IBM and Yara Partner For Digital Farming Platform

Yara and IBM will develop a global platform for agriculture, which joins together Yara’s digital farming capabilities , agronomic know-how and team of more than 800 agronomists with IBM’s Watson Studio, IBM PAIRS technology, The Weather Company and other services. ( YARA )

Global leaders in crop nutrition and technology announced a partnership combining resources to better serve farmers.

Yara and IBM  will develop a global platform for agriculture, which joins together Yara’s digital farming capabilities, agronomic know-how and team of more than 800 agronomists with IBM’s Watson Studio, IBM PAIRS technology, The Weather Company and other services.

The agriculture and food industries are in the middle of what could be one of the biggest transformations as different technologies hit the industry with high potential for each of them and a steep curve of adoption. It becomes clear this isn’t just a little topic–it is a disruptive element. It will require companies to rethink how they operate,” says Stefan Furnsinn, Senior Vice President of Digital Farming at Yara.

The teams from IBM and Yara have been collaborating for more than 12 months, but the announcement formalizes the partnership and its long-term strategy. Joint teams working together in Europe, the U.S., Brazil and Singapore. For greatest impact, the joint teams will customize the platform’s offerings for the specific farming practices around the world.

From the IBM perspective, this new partnership further demonstrates the role the company wants to play in improving the food system, according to Luq Niazi, who is the Global Managing Director, Consumer Industries at IBM.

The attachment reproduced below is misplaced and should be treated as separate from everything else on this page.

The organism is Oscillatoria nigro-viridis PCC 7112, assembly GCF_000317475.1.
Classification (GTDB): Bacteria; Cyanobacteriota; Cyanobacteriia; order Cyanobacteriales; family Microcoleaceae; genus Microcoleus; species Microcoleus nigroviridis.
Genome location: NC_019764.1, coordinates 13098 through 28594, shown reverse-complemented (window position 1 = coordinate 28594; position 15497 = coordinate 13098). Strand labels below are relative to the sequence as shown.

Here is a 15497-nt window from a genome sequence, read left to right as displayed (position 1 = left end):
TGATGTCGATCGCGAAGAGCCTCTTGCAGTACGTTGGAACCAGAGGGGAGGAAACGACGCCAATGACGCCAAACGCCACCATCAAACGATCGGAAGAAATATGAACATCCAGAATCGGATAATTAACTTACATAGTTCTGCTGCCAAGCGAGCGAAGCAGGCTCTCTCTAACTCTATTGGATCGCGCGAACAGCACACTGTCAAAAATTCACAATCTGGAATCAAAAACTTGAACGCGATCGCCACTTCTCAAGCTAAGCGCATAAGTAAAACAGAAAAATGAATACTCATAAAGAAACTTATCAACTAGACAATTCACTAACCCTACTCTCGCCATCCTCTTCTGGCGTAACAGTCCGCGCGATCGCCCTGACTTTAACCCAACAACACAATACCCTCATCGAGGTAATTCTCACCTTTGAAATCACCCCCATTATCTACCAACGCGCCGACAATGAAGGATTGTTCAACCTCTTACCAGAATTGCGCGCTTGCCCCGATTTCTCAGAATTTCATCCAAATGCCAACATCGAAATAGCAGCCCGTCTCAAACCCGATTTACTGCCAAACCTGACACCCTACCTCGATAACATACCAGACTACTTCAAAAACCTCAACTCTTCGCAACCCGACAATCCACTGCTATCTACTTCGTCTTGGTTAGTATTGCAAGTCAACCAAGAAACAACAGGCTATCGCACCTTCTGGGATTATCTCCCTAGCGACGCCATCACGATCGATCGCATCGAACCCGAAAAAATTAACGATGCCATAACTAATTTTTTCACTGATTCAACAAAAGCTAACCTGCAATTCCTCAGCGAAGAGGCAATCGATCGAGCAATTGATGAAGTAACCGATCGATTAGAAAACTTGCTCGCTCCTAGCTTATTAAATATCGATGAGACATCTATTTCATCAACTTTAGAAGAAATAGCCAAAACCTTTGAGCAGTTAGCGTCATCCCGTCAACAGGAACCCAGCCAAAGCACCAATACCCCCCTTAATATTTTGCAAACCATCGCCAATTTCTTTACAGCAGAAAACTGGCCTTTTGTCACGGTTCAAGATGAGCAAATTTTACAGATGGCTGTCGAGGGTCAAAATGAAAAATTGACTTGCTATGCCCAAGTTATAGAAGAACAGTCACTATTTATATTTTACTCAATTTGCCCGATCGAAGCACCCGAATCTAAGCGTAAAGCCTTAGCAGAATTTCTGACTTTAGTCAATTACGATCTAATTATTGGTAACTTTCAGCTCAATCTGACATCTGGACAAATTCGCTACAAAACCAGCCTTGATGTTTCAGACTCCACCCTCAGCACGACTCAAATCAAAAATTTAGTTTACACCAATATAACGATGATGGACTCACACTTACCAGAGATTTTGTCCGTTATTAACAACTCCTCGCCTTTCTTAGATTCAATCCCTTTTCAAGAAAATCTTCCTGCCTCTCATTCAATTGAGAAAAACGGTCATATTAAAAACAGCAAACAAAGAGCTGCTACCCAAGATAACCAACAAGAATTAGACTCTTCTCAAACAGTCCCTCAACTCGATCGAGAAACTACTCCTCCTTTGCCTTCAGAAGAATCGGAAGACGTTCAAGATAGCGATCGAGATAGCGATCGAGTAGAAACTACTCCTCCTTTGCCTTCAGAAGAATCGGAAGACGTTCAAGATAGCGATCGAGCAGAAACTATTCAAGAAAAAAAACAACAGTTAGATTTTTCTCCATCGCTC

“IBM is already deeply involved in Food Trust, which works with major consumer products companies to certify and verify food throughout the value chain,” Niazi says. “This is exciting to be working with Yara to get involved in the farm to fork journey at the farm level.”

With IBM’s ownership of the Weather Company, the platform will integrate weather data collected from every country around the world—except four. Niazi says its weather platform has 30 million data hits a day already.

Furnsinn notes that when Yara acquired the Adapt-N program in 2017, the company recognized the weather’s role in crop nutrition decisions.

“We think this new partnership will help farmers make optimal crop nutrition decisions on when, what and where to apply,” he says.

The companies will deploy products and services together in the field this growing season and aim to have case studies to share by the end of the year.

Niazi also notes that the platform will ultimately be open for other companies and partners to join. “We are looking to improve the decision-making power that a farmer has, and put that power directly in their hands,” Niazi says.

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